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Extract from the North-Carolina Gazette concerning a solar eclipse
No Author
June 26, 1778
Volume 13, Page 450

North Carolina Gazette,

Newbern June 26, 1778.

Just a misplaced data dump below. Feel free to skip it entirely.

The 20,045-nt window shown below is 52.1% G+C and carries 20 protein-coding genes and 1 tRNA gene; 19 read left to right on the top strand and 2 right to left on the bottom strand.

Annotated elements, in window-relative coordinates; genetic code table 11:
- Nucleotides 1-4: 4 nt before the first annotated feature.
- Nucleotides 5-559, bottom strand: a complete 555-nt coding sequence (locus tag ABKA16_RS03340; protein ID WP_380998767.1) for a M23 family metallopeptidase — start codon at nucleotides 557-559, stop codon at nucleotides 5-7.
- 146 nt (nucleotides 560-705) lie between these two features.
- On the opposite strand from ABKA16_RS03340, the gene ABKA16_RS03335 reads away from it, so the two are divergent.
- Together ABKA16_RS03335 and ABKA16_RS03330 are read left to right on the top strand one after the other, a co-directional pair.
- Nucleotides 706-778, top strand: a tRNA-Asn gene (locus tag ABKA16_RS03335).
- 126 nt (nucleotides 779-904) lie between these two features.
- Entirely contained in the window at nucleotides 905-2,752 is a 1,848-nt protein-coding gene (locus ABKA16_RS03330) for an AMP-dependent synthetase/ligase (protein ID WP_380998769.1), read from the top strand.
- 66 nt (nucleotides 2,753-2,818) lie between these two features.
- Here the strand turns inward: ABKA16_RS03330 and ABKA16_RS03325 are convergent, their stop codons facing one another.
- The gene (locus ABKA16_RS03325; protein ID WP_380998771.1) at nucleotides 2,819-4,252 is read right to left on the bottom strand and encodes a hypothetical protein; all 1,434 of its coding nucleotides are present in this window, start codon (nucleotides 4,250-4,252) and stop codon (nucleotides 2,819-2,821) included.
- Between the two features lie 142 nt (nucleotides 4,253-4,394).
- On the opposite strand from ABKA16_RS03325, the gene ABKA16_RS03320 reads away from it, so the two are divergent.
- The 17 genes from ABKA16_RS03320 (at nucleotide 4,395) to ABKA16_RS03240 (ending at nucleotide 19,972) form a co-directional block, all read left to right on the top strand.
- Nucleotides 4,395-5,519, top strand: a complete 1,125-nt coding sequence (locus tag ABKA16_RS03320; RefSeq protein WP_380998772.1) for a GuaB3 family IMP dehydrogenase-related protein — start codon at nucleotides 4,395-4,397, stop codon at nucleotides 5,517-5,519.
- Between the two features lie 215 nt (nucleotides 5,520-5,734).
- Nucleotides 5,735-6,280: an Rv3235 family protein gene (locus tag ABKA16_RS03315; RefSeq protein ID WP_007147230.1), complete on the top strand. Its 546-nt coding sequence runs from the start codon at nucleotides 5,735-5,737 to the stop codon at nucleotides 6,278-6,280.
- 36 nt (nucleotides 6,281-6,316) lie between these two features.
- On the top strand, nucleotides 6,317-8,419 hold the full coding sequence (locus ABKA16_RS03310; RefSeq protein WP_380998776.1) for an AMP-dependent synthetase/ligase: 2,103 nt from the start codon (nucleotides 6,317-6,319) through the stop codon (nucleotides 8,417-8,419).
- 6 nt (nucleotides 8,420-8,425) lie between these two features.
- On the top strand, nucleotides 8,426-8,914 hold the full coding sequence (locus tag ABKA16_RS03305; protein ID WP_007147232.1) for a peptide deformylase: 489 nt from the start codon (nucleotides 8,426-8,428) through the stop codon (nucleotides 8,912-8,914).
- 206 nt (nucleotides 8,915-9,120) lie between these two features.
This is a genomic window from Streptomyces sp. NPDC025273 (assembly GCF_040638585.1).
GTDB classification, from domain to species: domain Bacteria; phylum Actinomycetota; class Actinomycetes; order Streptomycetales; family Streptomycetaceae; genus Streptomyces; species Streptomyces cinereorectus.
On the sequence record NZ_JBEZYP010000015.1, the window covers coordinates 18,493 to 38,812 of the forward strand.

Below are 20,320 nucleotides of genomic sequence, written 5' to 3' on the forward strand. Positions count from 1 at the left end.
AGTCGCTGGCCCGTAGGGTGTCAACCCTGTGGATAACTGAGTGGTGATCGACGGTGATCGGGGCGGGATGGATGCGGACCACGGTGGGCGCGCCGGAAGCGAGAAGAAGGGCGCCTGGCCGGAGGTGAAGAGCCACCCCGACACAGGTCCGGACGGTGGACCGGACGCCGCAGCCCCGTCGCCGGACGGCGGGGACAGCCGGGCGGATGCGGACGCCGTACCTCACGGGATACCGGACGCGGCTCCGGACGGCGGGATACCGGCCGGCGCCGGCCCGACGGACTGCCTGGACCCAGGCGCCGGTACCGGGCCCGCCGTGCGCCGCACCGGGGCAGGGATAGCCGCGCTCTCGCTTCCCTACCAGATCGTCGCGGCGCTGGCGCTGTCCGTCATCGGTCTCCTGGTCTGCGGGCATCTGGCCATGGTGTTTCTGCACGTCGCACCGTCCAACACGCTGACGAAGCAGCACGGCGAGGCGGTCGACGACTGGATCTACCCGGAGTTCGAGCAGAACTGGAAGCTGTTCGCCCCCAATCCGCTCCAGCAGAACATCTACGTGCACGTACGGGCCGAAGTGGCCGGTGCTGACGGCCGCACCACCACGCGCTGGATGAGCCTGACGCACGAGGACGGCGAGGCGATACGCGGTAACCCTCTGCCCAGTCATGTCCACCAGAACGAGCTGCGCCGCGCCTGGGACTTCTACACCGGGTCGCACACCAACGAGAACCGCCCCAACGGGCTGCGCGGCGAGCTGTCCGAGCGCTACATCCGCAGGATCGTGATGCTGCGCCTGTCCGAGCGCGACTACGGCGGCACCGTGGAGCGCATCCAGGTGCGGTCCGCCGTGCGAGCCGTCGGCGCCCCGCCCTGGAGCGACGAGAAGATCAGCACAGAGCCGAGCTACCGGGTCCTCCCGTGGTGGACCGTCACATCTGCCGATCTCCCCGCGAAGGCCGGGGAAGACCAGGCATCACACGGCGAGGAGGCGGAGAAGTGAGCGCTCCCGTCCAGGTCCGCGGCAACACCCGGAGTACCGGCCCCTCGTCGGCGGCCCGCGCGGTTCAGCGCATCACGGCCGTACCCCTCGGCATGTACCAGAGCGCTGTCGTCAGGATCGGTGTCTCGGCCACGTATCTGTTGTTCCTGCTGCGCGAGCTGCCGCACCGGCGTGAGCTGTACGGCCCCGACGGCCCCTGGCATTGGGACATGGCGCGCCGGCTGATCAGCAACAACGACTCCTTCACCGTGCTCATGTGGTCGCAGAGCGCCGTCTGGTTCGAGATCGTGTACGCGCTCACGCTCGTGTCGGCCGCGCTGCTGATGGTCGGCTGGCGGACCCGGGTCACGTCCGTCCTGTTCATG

On Wednesday last, the great eclipse of the sun, as calculated by astronomers in the almanacks, and said to happen in this latitude, and be visible here, was observed with great attention, and some surprise to the ignorant, the weather being tolerably clear, and the moon's passage over the sun's disk being distinctly seen during the whole immersion. This was the greatest eclipse of the sun ever seen here by the eldest people now living among us, and exhibited a scene truly awful. The gradual obscurity of the sun, the decrease of her light, the sickly face of nature, and at last the total darkness which ensued, the stars appearing as at midnight, and the fowls seeking for their nightly shelter, caused a solemnity truely great, and, tho' proceeding from a natural cause, the moon's passing between the sun and our earth, which she must necessarily do in certain periods in different latitudes, was beheld with astonishment and gratitude to the supreme Ruler of the universe, by whose almighty power the motions of such vast bodies are regular and uniform, and the delightful system of the world kept entire and complete.